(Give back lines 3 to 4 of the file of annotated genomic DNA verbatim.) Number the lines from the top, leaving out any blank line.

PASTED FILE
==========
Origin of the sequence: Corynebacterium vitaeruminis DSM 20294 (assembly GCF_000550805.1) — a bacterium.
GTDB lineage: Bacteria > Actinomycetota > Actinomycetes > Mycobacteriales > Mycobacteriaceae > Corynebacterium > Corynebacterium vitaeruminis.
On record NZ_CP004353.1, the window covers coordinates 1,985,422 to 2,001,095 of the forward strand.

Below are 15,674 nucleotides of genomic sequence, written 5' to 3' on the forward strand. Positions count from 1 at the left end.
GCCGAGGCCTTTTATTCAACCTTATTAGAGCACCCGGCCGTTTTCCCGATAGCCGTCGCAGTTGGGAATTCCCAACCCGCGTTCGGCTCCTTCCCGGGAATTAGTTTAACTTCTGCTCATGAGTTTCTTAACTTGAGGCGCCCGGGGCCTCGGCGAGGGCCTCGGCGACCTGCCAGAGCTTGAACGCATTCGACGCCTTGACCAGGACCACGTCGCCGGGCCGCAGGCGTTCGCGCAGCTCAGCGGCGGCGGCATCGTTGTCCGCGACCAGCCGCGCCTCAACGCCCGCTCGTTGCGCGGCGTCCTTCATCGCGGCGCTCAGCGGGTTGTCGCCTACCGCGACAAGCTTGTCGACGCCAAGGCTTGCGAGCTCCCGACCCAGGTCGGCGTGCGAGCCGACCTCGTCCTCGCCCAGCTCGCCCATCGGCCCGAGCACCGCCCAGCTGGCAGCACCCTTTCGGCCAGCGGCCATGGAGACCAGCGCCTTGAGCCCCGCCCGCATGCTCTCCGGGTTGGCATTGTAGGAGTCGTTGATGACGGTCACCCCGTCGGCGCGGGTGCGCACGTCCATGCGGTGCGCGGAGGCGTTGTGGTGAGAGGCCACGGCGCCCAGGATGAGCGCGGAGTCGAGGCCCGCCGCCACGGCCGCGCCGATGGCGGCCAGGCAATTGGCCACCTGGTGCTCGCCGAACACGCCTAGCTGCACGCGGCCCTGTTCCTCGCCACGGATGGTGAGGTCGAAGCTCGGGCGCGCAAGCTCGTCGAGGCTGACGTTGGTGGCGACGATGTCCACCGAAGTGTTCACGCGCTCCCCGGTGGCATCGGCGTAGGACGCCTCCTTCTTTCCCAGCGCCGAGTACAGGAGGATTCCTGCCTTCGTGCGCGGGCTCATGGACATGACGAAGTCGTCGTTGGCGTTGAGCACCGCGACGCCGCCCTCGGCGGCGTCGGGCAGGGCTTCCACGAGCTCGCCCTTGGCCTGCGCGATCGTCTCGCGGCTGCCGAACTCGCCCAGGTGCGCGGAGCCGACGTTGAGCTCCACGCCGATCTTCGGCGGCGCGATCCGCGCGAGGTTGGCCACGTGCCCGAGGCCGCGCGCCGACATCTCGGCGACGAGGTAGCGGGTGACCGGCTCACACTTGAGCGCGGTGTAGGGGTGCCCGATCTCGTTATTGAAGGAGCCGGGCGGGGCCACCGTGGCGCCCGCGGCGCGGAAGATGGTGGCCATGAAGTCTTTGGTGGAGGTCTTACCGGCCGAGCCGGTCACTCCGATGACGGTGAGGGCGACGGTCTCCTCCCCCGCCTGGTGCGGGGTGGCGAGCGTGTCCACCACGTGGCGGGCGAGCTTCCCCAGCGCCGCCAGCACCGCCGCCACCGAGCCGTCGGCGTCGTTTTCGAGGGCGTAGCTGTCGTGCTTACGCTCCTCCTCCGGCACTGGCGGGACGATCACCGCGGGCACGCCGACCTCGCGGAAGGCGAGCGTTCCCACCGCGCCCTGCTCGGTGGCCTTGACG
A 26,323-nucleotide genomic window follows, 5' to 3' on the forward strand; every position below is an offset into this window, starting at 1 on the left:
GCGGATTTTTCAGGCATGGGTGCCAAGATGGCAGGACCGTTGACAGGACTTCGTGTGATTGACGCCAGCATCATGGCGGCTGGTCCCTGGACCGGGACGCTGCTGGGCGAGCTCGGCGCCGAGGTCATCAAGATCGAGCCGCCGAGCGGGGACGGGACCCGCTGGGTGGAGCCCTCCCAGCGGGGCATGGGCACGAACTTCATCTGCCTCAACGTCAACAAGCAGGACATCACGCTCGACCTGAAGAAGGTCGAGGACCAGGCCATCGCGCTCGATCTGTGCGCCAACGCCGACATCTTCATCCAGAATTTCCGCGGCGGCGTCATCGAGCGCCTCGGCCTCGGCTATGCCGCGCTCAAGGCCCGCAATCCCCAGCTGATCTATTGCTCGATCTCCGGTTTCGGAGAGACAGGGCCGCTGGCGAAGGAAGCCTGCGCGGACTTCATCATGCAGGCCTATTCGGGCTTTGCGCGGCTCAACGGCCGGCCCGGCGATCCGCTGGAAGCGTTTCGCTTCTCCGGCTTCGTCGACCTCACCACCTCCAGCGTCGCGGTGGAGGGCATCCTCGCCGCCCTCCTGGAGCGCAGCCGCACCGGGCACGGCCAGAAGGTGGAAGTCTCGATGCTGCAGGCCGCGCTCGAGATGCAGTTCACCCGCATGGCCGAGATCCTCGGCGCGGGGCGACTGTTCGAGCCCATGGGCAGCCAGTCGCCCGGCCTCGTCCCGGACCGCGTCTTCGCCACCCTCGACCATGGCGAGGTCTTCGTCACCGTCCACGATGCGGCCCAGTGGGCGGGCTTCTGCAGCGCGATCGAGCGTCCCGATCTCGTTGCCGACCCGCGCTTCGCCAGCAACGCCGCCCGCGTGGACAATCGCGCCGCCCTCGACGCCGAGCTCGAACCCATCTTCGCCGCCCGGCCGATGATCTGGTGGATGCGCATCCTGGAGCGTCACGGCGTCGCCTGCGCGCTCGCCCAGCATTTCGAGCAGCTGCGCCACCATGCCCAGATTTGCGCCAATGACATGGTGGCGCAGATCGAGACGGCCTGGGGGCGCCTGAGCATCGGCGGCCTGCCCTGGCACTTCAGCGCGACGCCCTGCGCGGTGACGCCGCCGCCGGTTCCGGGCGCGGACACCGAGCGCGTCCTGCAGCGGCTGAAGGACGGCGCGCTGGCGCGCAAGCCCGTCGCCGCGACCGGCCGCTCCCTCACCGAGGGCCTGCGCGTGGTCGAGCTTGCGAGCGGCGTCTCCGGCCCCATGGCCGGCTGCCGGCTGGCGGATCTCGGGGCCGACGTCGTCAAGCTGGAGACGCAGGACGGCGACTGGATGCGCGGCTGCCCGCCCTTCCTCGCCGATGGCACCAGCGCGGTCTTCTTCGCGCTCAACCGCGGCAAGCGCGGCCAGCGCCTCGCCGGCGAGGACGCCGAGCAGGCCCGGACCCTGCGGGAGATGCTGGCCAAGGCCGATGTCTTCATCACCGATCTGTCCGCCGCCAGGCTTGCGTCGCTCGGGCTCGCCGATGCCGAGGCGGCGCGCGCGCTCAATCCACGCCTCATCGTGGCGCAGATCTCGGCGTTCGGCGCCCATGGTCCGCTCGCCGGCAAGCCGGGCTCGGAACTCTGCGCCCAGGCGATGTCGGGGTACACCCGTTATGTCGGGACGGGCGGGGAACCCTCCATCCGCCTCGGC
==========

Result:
On record NZ_CP004353.1, the window covers coordinates 1,985,422 to 2,001,095 of the forward strand.

Below are 15,674 nucleotides of genomic sequence, written 5' to 3' on the forward strand. Positions count from 1 at the left end.